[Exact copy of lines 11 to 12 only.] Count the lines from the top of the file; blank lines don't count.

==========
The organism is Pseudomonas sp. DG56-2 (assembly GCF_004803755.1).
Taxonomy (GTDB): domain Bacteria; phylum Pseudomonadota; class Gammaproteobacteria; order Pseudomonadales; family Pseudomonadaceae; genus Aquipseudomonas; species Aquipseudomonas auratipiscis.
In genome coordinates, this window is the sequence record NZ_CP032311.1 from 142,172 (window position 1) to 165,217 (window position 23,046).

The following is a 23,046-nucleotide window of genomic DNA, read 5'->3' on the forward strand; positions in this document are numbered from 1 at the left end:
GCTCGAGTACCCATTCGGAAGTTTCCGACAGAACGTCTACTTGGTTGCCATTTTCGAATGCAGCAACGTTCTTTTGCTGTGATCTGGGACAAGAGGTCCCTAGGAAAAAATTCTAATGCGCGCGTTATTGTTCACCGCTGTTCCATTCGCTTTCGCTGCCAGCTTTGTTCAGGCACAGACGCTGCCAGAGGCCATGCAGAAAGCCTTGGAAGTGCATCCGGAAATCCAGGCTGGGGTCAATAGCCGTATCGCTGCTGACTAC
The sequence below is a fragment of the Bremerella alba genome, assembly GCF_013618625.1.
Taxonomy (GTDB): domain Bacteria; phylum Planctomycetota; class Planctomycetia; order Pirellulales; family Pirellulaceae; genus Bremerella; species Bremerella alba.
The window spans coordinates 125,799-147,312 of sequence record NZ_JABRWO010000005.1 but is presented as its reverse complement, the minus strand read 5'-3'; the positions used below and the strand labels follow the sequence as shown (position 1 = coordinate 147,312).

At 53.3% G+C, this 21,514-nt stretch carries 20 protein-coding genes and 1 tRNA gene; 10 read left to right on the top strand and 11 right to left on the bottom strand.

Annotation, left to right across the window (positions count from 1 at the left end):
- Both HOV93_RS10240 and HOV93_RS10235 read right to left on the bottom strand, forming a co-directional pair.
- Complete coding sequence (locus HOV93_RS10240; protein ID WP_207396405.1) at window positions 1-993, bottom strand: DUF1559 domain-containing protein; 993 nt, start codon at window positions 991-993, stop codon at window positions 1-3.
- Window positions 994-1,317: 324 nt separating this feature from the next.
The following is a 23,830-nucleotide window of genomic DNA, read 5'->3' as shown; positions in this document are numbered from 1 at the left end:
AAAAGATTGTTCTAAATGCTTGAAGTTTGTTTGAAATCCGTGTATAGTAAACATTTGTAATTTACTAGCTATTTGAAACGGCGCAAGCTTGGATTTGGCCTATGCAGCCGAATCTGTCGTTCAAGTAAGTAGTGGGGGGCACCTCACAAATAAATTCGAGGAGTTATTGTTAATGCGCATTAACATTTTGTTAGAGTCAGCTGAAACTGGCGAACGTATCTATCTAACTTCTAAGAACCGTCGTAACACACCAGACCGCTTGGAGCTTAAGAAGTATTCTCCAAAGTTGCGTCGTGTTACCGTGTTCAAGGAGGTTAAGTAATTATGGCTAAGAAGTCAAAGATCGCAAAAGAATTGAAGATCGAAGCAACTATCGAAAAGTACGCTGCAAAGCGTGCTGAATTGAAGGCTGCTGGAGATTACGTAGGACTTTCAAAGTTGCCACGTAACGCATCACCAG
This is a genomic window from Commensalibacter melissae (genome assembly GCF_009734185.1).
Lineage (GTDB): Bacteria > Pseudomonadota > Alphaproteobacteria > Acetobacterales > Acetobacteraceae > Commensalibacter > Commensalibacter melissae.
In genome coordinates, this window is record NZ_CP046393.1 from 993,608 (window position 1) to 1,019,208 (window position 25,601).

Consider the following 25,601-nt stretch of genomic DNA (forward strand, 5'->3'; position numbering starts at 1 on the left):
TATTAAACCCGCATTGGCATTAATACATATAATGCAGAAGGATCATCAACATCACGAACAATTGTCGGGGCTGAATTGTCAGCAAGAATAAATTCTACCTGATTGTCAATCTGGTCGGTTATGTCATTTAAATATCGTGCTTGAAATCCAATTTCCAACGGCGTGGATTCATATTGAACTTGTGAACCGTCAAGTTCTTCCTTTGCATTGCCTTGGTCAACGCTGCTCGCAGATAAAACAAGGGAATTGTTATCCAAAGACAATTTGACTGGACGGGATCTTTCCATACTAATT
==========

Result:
- Both HOV93_RS10240 and HOV93_RS10235 read right to left on the bottom strand, forming a co-directional pair.
- Complete coding sequence (locus HOV93_RS10240; protein ID WP_207396405.1) at window positions 1-993, bottom strand: DUF1559 domain-containing protein; 993 nt, start codon at window positions 991-993, stop codon at window positions 1-3.